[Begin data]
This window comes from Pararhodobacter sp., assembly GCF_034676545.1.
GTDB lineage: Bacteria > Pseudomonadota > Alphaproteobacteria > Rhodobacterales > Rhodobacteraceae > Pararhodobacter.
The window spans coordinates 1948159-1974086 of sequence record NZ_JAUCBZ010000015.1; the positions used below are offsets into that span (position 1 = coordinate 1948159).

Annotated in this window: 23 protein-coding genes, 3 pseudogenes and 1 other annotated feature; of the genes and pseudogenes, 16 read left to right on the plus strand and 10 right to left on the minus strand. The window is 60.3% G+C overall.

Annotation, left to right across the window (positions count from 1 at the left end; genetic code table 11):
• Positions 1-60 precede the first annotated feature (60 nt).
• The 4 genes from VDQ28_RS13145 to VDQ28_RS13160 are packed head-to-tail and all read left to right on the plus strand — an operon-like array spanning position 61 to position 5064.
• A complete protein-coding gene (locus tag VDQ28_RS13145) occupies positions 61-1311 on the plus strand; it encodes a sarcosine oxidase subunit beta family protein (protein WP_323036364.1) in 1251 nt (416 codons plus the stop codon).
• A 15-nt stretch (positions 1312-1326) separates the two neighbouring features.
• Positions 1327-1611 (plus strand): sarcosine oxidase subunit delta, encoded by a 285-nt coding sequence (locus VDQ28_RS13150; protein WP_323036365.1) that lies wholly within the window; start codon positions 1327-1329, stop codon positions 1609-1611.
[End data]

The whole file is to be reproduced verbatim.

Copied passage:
This window comes from Pararhodobacter sp., assembly GCF_034676545.1.
GTDB lineage: Bacteria > Pseudomonadota > Alphaproteobacteria > Rhodobacterales > Rhodobacteraceae > Pararhodobacter.
The window spans coordinates 1948159-1974086 of sequence record NZ_JAUCBZ010000015.1; the positions used below are offsets into that span (position 1 = coordinate 1948159).

Annotated in this window: 23 protein-coding genes, 3 pseudogenes and 1 other annotated feature; of the genes and pseudogenes, 16 read left to right on the plus strand and 10 right to left on the minus strand. The window is 60.3% G+C overall.

Annotation, left to right across the window (positions count from 1 at the left end; genetic code table 11):
• Positions 1-60 precede the first annotated feature (60 nt).
• The 4 genes from VDQ28_RS13145 to VDQ28_RS13160 are packed head-to-tail and all read left to right on the plus strand — an operon-like array spanning position 61 to position 5064.
• A complete protein-coding gene (locus tag VDQ28_RS13145) occupies positions 61-1311 on the plus strand; it encodes a sarcosine oxidase subunit beta family protein (protein WP_323036364.1) in 1251 nt (416 codons plus the stop codon).
• A 15-nt stretch (positions 1312-1326) separates the two neighbouring features.
• Positions 1327-1611 (plus strand): sarcosine oxidase subunit delta, encoded by a 285-nt coding sequence (locus VDQ28_RS13150; protein WP_323036365.1) that lies wholly within the window; start codon positions 1327-1329, stop codon positions 1609-1611.